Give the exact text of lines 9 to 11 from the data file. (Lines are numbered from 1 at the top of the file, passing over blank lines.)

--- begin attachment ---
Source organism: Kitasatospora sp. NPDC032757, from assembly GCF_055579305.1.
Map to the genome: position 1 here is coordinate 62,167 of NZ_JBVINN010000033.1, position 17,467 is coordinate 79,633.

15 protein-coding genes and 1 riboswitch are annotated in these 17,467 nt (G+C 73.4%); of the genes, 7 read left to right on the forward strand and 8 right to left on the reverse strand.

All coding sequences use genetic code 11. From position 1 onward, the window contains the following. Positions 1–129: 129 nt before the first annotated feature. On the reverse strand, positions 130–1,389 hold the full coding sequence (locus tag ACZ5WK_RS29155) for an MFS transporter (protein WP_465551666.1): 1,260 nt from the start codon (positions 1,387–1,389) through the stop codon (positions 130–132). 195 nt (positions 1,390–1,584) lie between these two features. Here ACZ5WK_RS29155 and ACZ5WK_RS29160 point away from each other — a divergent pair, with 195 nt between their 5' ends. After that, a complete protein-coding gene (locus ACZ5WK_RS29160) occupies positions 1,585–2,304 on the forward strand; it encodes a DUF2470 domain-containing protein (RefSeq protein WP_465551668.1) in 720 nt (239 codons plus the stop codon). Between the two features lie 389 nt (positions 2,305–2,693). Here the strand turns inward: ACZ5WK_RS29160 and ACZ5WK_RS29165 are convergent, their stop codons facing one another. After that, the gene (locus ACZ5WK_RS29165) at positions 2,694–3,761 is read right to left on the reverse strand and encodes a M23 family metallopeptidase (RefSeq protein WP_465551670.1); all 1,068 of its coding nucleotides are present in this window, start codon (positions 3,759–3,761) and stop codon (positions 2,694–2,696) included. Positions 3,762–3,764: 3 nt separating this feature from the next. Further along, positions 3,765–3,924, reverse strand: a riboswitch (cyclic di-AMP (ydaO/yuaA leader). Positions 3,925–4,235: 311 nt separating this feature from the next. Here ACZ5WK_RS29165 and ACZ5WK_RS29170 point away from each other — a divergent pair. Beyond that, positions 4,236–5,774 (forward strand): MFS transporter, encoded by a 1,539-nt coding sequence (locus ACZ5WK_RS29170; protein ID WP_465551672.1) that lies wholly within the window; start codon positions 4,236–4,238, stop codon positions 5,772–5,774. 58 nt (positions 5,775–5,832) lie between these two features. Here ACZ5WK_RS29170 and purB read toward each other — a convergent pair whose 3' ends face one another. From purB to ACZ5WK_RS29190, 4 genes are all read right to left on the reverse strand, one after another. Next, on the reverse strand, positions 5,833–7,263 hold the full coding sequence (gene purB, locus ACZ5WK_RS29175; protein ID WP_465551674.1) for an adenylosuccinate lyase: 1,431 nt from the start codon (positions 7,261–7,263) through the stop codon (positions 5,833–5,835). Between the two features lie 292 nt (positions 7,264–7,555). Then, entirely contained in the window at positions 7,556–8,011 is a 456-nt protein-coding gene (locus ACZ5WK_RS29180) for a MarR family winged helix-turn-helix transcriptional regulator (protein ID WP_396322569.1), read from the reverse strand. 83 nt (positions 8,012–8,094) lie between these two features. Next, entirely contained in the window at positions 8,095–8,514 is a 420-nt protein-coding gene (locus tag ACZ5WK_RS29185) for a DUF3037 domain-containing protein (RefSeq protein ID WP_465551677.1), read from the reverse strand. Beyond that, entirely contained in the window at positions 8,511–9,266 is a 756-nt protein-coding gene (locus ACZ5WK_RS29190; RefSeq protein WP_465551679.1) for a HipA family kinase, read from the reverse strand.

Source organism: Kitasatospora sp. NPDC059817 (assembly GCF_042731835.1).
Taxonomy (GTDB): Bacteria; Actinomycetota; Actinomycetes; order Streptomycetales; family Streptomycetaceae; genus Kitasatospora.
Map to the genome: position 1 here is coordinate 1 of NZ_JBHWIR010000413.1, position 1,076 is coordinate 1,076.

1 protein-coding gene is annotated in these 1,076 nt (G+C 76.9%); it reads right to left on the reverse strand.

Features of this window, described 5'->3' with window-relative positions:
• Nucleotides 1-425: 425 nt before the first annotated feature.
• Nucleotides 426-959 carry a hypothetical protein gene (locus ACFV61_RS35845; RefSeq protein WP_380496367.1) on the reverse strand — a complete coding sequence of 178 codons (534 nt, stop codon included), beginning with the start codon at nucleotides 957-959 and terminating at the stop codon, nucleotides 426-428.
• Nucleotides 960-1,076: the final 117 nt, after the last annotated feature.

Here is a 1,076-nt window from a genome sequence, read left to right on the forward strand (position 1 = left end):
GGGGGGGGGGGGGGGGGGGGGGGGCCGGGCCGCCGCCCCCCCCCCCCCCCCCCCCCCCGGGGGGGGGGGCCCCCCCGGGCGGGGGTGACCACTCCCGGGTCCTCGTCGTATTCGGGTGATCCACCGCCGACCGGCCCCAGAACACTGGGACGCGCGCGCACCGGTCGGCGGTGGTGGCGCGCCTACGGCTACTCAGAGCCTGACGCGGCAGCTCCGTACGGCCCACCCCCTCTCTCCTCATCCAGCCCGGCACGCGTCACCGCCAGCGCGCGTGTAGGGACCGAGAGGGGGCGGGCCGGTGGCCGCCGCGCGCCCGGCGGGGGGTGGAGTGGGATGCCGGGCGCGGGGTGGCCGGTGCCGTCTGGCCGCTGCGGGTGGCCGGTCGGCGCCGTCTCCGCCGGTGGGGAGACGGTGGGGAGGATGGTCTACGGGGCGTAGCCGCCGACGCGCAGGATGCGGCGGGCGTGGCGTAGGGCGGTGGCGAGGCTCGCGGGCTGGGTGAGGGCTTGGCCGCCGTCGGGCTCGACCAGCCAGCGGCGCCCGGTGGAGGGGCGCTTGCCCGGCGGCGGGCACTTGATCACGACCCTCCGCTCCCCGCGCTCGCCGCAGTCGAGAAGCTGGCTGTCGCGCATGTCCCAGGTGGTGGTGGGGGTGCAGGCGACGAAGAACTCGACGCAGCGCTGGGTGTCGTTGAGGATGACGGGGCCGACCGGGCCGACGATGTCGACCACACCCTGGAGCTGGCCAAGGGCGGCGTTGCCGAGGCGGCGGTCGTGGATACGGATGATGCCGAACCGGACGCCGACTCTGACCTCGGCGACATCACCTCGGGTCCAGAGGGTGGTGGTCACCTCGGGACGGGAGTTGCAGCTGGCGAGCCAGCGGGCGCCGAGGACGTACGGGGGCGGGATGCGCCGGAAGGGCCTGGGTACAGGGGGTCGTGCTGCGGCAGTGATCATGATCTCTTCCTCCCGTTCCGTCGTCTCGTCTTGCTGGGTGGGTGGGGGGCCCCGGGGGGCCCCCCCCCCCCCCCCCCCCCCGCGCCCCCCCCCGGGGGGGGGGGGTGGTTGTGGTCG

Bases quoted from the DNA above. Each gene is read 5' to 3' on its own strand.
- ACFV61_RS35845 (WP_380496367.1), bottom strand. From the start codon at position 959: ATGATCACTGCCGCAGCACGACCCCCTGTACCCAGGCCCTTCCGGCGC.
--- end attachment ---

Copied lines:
Features of this window, described 5'->3' with window-relative positions:
• Nucleotides 1-425: 425 nt before the first annotated feature.
• Nucleotides 426-959 carry a hypothetical protein gene (locus ACFV61_RS35845; RefSeq protein WP_380496367.1) on the reverse strand — a complete coding sequence of 178 codons (534 nt, stop codon included), beginning with the start codon at nucleotides 957-959 and terminating at the stop codon, nucleotides 426-428.